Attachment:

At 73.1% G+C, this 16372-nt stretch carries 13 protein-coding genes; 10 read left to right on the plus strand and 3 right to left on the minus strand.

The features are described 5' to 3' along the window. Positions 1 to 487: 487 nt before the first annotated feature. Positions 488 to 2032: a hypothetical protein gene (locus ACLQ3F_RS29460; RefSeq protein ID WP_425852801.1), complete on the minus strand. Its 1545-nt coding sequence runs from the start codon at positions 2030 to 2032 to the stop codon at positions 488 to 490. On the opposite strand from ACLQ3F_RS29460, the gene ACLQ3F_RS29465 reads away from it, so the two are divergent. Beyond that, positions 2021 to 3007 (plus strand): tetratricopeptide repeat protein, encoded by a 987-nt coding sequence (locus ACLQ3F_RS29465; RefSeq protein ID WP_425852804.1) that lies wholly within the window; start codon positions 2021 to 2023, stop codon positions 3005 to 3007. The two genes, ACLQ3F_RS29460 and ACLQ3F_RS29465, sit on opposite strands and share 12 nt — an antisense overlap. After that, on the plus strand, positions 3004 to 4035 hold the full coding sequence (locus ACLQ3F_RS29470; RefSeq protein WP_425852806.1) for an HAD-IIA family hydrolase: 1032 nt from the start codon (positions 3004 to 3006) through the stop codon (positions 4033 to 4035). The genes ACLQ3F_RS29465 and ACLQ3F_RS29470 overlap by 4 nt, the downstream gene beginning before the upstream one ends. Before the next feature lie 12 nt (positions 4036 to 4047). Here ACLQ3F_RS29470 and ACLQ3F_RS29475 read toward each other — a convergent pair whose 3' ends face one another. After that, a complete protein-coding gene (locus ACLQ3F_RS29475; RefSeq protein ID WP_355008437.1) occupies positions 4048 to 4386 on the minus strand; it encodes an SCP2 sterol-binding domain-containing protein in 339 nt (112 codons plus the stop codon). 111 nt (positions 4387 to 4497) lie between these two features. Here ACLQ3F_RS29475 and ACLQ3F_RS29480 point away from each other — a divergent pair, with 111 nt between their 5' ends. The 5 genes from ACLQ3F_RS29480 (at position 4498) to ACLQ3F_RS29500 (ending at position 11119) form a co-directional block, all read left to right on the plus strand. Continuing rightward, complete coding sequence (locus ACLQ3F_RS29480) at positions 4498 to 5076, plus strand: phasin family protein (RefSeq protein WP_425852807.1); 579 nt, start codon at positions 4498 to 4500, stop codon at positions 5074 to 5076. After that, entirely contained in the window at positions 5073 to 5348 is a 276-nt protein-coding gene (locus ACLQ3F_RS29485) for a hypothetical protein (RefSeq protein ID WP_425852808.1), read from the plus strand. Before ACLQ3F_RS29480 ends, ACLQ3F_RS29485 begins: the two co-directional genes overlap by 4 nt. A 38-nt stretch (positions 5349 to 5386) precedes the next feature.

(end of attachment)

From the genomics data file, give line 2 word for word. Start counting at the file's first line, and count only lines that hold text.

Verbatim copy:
The features are described 5' to 3' along the window. Positions 1 to 487: 487 nt before the first annotated feature. Positions 488 to 2032: a hypothetical protein gene (locus ACLQ3F_RS29460; RefSeq protein ID WP_425852801.1), complete on the minus strand. Its 1545-nt coding sequence runs from the start codon at positions 2030 to 2032 to the stop codon at positions 488 to 490. On the opposite strand from ACLQ3F_RS29460, the gene ACLQ3F_RS29465 reads away from it, so the two are divergent. Beyond that, positions 2021 to 3007 (plus strand): tetratricopeptide repeat protein, encoded by a 987-nt coding sequence (locus ACLQ3F_RS29465; RefSeq protein ID WP_425852804.1) that lies wholly within the window; start codon positions 2021 to 2023, stop codon positions 3005 to 3007. The two genes, ACLQ3F_RS29460 and ACLQ3F_RS29465, sit on opposite strands and share 12 nt — an antisense overlap. After that, on the plus strand, positions 3004 to 4035 hold the full coding sequence (locus ACLQ3F_RS29470; RefSeq protein WP_425852806.1) for an HAD-IIA family hydrolase: 1032 nt from the start codon (positions 3004 to 3006) through the stop codon (positions 4033 to 4035). The genes ACLQ3F_RS29465 and ACLQ3F_RS29470 overlap by 4 nt, the downstream gene beginning before the upstream one ends. Before the next feature lie 12 nt (positions 4036 to 4047). Here ACLQ3F_RS29470 and ACLQ3F_RS29475 read toward each other — a convergent pair whose 3' ends face one another. After that, a complete protein-coding gene (locus ACLQ3F_RS29475; RefSeq protein ID WP_355008437.1) occupies positions 4048 to 4386 on the minus strand; it encodes an SCP2 sterol-binding domain-containing protein in 339 nt (112 codons plus the stop codon). 111 nt (positions 4387 to 4497) lie between these two features. Here ACLQ3F_RS29475 and ACLQ3F_RS29480 point away from each other — a divergent pair, with 111 nt between their 5' ends. The 5 genes from ACLQ3F_RS29480 (at position 4498) to ACLQ3F_RS29500 (ending at position 11119) form a co-directional block, all read left to right on the plus strand. Continuing rightward, complete coding sequence (locus ACLQ3F_RS29480) at positions 4498 to 5076, plus strand: phasin family protein (RefSeq protein WP_425852807.1); 579 nt, start codon at positions 4498 to 4500, stop codon at positions 5074 to 5076. After that, entirely contained in the window at positions 5073 to 5348 is a 276-nt protein-coding gene (locus ACLQ3F_RS29485) for a hypothetical protein (RefSeq protein ID WP_425852808.1), read from the plus strand. Before ACLQ3F_RS29480 ends, ACLQ3F_RS29485 begins: the two co-directional genes overlap by 4 nt. A 38-nt stretch (positions 5349 to 5386) precedes the next feature.